# A lot of fluid dynamics at Technopolis

Here Simon explains one more effect he has played with at home, the Magnus effect.

# Math on the Beach

Sunday at the beach, Simon was reenacting the 5 doors and a cat puzzle (he had learned this puzzle from the Mind Your Decisions channel). The puzzle is about guessing behind which door the cat is hiding in as few guesses as possible, while the cat is allowed to move one door further after every wrong guess.

“Here’s a fun fact!” Simon said all of a sudden. “If you add up all the grains of sand on all the beaches all over the world, you are going to get several quintillion sand grains or several times 10^18!” He then proceeded to try to calculate how many sand grains there might be at the beach around us…

In the evening, while having a meal by the sea, Simon challenged Dad with a Brilliant.org problem he particularly liked:

Simon’s explanation sheet (The general formulas are written by Simon, the numbers underneath the table are his Dad’s, who just couldn’t believe Simon’s counterintuitive solution at first and wanted check the concrete sums. He later accepted his defeat):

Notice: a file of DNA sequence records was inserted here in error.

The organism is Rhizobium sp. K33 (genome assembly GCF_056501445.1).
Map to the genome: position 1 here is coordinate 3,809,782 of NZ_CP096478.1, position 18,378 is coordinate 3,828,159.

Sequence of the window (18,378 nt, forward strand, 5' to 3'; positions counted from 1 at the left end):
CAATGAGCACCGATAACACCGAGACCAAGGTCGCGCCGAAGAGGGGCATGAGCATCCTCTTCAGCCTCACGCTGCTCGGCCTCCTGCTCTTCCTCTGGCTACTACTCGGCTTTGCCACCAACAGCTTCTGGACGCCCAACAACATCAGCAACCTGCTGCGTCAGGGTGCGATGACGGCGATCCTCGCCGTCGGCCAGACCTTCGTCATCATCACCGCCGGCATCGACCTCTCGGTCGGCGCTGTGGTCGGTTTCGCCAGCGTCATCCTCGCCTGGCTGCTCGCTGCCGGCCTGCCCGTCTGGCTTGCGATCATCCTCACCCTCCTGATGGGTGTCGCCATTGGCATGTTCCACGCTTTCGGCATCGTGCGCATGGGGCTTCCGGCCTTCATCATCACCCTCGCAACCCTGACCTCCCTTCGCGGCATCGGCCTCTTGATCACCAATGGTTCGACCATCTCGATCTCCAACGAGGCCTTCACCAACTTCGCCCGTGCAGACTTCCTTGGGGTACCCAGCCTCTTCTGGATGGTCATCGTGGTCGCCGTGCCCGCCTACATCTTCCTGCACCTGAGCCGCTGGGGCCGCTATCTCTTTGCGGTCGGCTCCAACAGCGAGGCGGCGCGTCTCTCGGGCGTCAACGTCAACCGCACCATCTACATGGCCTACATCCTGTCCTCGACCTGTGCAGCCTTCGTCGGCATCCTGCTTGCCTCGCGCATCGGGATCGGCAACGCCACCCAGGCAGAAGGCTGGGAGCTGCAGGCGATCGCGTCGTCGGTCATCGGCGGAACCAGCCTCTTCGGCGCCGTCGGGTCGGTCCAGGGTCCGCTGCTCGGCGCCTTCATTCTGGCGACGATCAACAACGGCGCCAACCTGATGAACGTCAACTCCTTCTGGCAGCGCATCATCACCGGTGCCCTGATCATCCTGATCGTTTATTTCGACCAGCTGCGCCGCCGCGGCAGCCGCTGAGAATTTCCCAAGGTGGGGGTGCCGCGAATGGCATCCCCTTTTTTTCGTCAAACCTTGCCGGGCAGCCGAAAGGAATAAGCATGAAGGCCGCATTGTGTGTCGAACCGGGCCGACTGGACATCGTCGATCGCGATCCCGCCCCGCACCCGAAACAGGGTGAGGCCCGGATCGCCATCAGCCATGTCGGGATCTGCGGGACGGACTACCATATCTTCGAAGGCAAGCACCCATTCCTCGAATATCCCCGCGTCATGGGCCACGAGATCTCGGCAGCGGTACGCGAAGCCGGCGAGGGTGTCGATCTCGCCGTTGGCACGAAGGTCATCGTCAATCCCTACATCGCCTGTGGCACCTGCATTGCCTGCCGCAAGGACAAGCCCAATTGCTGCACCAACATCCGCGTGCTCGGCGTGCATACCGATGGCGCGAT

# Benford’s Law

Simon is looking at his subscribers count on YouTube. We speculate if he gets to 1000 before the end of the academic year. Simon tells me that’s because subscriber count is just another example of Benford’s law in action. What is Benford’s law? – I ask.

“If you take some data that spans a few orders of magnitude and take the leading digits of all numbers, then you’re most likely not going to get a uniform distribution. Instead, 30% of the time, the numbers will start with a 1, a little bit less of the time – with a 2, even less – with a 3, and so on all the way to 9 (which has a low chance of occurring). For example, the populations of countries would follow that law. If something is not random enough, though (like human height in meters), then it wouldn’t follow that law. If something is too random, it also wouldn’t follow that law.”

Simon explains further: “Consider YouTube subscriber count over time. If you have 100 subscribers, then to get up to 200 is an increase of 100% (which is pretty big). But to get from 200 to 300 is only a 50% increase. From 900 to 1000 is just 11 %.”.

Then his dad asks: “What about going from 1000 subscribers to 1100 subscribers?”

“Well, Benford’s law only cares about the leading digit (and that’s what you want to increase as well). So you don’t want to increase from 1000 to 1100, you want to increase from 1000 to 2000! In other words, start a new Benford’s law ‘Epoch’.”